“Storytelling is human,” Dr. Houston said. “We learn through stories, and we use them to make sense of our lives. It’s a natural extension to think that we could use stories to improve our health.”
Experts in this emerging field of narrative communication say that storytelling effectively counteracts the initial denial that can arise when a patient learns of a new diagnosis or is asked to change deeply ingrained behaviors. Patients may react to this news by thinking, “This is not directly related to me,” or “My experience is different.” Stories help break down that denial by engaging the listener, often through some degree of identification with the storyteller or one of the characters.
I found this “blurp” very interesting.
It seems to be true for not just people who are experiencing illnesses but for just about all of us going through life.
When was the last story that you listened to that affected how you thought about something in your life?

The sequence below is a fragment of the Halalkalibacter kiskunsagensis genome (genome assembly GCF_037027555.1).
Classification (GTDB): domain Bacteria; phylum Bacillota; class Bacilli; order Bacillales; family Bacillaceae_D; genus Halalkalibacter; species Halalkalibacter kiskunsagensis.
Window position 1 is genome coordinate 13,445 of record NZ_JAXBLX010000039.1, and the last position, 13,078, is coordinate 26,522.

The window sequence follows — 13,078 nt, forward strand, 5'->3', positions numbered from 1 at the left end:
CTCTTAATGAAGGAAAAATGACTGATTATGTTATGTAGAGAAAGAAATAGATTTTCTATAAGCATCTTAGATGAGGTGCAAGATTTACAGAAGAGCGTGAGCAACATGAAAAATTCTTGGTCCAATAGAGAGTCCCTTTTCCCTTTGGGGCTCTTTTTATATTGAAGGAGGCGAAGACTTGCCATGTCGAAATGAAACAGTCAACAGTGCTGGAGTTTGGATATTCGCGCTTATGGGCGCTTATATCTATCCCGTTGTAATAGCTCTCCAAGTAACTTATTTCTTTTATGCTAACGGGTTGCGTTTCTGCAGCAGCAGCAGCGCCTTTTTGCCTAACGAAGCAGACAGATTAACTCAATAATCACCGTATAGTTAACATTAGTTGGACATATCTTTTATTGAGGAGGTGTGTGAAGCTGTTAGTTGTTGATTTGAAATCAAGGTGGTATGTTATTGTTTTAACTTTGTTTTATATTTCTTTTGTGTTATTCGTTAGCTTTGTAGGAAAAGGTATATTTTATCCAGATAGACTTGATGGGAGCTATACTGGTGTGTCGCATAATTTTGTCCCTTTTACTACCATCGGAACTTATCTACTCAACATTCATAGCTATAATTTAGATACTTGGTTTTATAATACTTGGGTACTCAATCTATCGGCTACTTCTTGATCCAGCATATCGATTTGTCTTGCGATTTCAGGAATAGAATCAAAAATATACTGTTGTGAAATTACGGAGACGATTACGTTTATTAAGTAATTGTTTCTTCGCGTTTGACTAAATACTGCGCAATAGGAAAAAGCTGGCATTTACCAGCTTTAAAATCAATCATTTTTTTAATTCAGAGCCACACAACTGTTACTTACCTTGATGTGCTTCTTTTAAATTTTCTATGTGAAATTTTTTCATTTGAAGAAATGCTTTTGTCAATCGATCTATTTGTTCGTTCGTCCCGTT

When was the last story that you told to someone in order to help them feel better or understand better about what they were going through or about to go through?
I have a parenting blog, Parentingintheloop.wordpress.com and everyday I read many parenting blogs, and pregnancy/childbirth blogs to see what stories are being shared and what opinions are being voiced.
Of particular interest to me are the “birth narratives”.
Birth narratives seem to be very popular on blogs these days…they are very cathartic and some can be downright scary for a reader who is having a baby or thinking about having a baby.
That being said, I myself have shared a fair amount of “war” stories with friends and family but now that I am writing a blog my stories are from a slightly different perspective.
I try to temper my memories of a situation with the good points rather than emphasizing the difficult aspects of my personal experience. My story will not necessarily be your story especially when it comes to childbirth or heart surgery or any of my other life experiences.
I have no doubt that sharing personal experiences can be helpful both for the narrator and the listener.
But narrators and listeners must remember that personal stories are memories that can be colored in various shades over time